* * *
On the night Byron died, my sister Dorothy and her future husband Mike both had a horrible, prophetic dream. They were staying at a camp owned by her boyfriend’s family on Lake Champlain when it happened. As my sister tells it, the dream went like this:
There is a knock on the cabin door. She opens it and there stands Byron. She tries talking to him, but he does not respond. His eyes are empty black sockets. As he stands there staring at her, more people that she does not recognize start appearing behind him. All of their eyes are missing. She wakes up from the dream sobbing, knowing that he is dead. Her boyfriend Mike has the same exact dream – a knock on the door and an otherworldly, empty-eyed Byron standing there to meet him.
He wakes up terrified and shares the bizarre dream with Dorothy. Suddenly there is a knock on the cabin door, but when they open it, no one is there.
A few hours later Mike’s mother and father come to the cabin bearing the bad news about Byron.
* * *
My mother’s experience was a bit more tangible. She claims Byron paid her a visit shortly after his death. She was in my dad’s Lincoln Continental, driving on a back road between East Charleston and the town of Brownington. She looked over to see him sitting in the passenger seat next to her. Before she could get a word out of her mouth, he spoke. “Everything is going to be all right,” he said, then disappeared.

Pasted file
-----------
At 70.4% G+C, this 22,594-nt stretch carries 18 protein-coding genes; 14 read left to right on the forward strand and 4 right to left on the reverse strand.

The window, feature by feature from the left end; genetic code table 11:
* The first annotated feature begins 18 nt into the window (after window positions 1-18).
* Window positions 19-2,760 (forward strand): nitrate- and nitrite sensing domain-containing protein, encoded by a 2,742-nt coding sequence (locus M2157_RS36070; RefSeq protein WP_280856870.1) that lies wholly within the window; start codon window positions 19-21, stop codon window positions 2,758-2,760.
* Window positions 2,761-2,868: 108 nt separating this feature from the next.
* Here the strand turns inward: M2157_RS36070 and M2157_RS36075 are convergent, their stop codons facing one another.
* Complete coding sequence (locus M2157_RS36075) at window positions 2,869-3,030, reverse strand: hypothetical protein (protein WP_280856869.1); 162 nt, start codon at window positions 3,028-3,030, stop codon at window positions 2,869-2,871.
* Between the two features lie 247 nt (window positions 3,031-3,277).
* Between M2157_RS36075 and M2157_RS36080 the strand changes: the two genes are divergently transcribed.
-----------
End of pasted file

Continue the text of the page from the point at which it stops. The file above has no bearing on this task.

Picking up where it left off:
After my uncle’s funeral, he made several visits to the house in East Charleston. According to my older brother Arthur, he had a run-in with Byron late one night that scared the hell out of him… and by extension everyone in the house. He was coming back from the barn and ran face-first into his dead uncle. “Byron, you scared me,” he said to the ghost, quickly realizing that his uncle was dead and shouldn’t be there. “Oh, it’s just me,” Byron replied to Arthur, matter-of-factly. My sixteen-year-old brother bolted into the house, slammed the door and locked it.
“I just ran into Byron!” he yelled, scaring the shit out of everyone in the house.
The scariest incident happened to my cousin Andrea. According to her recollection, Byron visited her bedroom one night. She shared a room with four other sisters; her three younger sisters shared one bed, while she and her sister Debbi (her older sister) shared the other. Andrea woke up feeling as if someone was in the room that shouldn’t be there. Looking towards the window, she saw a figure standing there wearing a cowboy hat.